Regulars fondly remember the beach manager, parks department employee Joe Bowen. “He was a nice, pleasant man,” says Ryan, adding, “He didn’t take any guff from kids. If they acted up, they couldn’t come back for maybe a week.”

Bowen must have worked incredible hours; people remember him being there whenever the beach was open, seven days a week. He kept an eye on the whole operation but was usually at the front desk, giving out lockers and renting towels and suits (“cotton with purple stripes that you’d not be caught dead in,” Tasch remembers). Sometimes the Hepner girls helped at the front desk, just for fun.

Lifeguard Tasch usually sat at the end of the pier with the rowboat next to him, but on really busy days he would stay in the boat between the second and third docks. “Deep water is where the most trouble was,” he recalls. Although Tasch was a parks employee and the swimming teachers were hired by the recreation department, they worked together. The teachers spelled him every few hours, and he in turn coached the kids on their swimming when the beach wasn’t too busy.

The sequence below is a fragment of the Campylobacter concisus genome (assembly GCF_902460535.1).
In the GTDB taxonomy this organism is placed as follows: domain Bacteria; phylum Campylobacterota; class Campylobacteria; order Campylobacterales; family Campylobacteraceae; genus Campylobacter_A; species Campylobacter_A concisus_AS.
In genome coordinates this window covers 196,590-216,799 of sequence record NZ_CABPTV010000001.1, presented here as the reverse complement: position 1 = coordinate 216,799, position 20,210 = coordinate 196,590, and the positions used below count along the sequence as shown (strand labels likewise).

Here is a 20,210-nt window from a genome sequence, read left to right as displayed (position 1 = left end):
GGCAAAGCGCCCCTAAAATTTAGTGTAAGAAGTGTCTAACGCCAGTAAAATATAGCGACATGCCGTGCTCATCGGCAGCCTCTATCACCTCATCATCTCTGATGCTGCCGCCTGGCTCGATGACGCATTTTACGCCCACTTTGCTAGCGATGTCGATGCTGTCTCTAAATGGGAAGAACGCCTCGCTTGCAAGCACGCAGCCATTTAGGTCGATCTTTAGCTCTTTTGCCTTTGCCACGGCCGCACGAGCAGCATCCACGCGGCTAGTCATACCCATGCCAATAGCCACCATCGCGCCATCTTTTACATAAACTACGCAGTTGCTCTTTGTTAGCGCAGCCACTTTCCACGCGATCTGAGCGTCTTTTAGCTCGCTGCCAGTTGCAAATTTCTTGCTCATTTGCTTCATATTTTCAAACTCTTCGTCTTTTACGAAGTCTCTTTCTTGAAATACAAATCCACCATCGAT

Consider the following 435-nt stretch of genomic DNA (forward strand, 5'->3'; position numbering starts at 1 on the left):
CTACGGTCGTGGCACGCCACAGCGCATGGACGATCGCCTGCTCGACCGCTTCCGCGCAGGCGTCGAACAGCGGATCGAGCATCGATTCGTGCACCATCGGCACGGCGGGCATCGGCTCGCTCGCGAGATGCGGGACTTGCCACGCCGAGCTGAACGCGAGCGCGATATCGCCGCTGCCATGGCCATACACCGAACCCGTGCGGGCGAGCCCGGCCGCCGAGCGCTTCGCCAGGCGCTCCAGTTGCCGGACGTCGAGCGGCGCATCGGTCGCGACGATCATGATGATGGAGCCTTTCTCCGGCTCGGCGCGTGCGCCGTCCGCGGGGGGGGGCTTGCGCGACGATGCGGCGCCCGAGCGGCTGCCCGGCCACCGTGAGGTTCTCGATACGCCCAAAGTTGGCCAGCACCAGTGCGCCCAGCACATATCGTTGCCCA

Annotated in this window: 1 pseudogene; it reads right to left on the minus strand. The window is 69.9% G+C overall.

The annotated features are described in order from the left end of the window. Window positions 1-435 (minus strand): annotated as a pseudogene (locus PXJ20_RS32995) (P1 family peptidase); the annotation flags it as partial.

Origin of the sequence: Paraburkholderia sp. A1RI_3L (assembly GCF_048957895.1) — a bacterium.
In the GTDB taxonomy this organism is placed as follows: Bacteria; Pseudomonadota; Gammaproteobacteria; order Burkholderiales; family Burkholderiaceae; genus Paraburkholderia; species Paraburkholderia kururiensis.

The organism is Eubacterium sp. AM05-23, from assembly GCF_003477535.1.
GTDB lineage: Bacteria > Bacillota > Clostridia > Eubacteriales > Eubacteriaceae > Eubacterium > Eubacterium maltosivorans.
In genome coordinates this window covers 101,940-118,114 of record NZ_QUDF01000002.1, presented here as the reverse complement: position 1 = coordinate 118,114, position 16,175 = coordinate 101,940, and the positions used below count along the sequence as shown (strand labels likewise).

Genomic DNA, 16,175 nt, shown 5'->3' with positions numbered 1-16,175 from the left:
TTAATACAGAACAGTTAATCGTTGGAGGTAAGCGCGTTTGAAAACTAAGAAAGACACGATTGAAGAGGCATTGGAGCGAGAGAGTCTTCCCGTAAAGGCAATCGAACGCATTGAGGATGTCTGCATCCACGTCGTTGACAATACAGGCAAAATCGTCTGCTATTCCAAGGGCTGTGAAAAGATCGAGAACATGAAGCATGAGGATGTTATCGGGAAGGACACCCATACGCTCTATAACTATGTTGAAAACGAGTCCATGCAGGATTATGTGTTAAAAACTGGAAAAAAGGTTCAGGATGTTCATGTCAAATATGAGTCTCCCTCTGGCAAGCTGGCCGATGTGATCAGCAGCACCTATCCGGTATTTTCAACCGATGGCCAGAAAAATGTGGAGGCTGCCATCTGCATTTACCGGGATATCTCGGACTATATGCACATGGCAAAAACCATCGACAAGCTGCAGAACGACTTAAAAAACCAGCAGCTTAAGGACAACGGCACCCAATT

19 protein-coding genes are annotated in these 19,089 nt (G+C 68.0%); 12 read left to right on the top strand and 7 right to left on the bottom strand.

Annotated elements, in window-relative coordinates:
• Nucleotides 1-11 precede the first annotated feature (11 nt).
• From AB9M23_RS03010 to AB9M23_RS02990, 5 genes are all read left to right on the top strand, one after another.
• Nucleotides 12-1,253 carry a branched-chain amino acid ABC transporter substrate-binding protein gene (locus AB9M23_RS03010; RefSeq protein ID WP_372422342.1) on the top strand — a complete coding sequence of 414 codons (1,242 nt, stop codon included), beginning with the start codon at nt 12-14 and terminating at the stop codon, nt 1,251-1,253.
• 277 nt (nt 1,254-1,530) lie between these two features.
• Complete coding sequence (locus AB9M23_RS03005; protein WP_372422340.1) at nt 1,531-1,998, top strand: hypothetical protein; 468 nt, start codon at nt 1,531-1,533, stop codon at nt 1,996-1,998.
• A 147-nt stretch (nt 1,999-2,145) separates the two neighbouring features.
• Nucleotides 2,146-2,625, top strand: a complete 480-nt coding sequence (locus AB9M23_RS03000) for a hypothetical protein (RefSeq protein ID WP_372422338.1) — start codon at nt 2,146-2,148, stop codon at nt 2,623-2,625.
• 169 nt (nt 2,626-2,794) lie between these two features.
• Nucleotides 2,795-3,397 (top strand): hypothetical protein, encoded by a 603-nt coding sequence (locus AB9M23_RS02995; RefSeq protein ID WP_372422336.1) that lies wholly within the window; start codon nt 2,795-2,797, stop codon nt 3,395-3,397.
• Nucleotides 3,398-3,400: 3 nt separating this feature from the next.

The lifeguards and the kids who came regularly got to know each other pretty well. “They were a fine bunch,” Tasch recalls. “I had no trouble with rowdy or bad kids.” He dubbed them “the hillbillies” because most of them lived up the hill on Longshore (then called “Cedar”) or on Pontiac. Tasch sometimes brought his lunch, but often “the hillbillies would fight over who would go home and make me a sandwich. I liked that better.”

When people wanted a break from swimming, the beach had a volleyball court, horseshoe courts, a slide, and a grassy place under a willow for picnics (the tree is still there). Gerry True remembers bonfires on the beach, where she and her friends would roast marshmallows and hot dogs and drink Kool-Aid. The high point of the summer, remembered by almost everyone who used the beach, was the swimming races. True still has some of the ribbons she won.

No food was sold at the beach, probably because Bowen already had enough to do. For a time Ryan’s half brother, Don Blair, and Herb Wetherbee, who owned the land directly across the street from the beach, ran a pop and candy stand. But most of the time the kids went next door to what was then the Saunders Canoe Livery for pop, potato chips, or candy. Owners William and Gladys Saunders got to know the regulars so well that once a year they treated them to a cookout breakfast. “We’d take several, maybe six, canoes down the river about a half or two-thirds of a mile and build a campfire, and Mrs. Saunders would cook us bacon and eggs,” True recalls. “It was something to look forward to.”